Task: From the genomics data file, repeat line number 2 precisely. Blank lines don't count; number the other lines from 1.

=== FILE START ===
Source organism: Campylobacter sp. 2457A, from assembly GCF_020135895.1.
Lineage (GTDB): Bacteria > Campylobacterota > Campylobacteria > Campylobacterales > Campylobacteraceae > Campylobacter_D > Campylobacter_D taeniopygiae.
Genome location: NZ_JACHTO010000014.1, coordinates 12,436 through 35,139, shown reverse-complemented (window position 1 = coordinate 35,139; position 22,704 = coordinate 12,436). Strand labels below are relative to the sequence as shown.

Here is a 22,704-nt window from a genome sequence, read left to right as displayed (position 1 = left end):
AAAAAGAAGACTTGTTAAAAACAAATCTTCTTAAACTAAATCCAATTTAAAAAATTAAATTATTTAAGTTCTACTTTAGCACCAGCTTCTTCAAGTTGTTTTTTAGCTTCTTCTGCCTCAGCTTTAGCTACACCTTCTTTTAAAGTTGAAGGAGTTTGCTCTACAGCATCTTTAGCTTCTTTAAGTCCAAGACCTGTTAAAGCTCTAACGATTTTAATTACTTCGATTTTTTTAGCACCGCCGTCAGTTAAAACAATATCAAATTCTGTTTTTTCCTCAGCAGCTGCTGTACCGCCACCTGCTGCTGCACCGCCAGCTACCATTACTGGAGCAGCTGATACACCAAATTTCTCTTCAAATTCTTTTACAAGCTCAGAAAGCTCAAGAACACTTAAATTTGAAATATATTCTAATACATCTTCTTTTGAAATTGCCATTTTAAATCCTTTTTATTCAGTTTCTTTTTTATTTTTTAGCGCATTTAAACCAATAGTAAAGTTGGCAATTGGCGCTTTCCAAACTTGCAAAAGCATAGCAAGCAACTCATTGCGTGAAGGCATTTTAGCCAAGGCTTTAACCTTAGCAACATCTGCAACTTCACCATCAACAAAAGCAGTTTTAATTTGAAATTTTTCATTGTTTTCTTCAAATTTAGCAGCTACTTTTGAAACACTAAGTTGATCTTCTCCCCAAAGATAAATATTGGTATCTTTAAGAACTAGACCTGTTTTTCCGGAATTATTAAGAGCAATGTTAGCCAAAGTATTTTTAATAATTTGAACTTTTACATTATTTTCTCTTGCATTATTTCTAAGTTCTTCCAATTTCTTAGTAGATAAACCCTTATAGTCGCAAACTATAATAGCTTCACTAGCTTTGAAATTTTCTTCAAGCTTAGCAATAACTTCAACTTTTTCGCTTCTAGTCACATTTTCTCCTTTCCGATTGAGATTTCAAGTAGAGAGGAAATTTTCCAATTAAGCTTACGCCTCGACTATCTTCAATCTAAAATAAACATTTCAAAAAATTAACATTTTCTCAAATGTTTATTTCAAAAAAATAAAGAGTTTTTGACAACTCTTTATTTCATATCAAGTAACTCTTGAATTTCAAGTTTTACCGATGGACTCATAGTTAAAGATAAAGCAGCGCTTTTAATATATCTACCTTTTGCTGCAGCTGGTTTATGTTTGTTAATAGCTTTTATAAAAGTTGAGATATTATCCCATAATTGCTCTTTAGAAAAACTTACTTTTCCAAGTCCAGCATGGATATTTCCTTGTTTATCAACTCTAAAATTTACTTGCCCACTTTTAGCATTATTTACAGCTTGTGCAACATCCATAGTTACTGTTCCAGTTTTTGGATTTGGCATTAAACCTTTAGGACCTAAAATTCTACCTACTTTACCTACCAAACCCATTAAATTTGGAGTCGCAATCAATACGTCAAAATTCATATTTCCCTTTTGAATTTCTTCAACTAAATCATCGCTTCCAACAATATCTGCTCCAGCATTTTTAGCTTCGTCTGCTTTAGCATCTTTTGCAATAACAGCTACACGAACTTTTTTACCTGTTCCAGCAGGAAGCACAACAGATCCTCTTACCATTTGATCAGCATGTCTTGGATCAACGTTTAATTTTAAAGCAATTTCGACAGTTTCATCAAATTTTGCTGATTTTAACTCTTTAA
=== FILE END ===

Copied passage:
Lineage (GTDB): Bacteria > Campylobacterota > Campylobacteria > Campylobacterales > Campylobacteraceae > Campylobacter_D > Campylobacter_D taeniopygiae.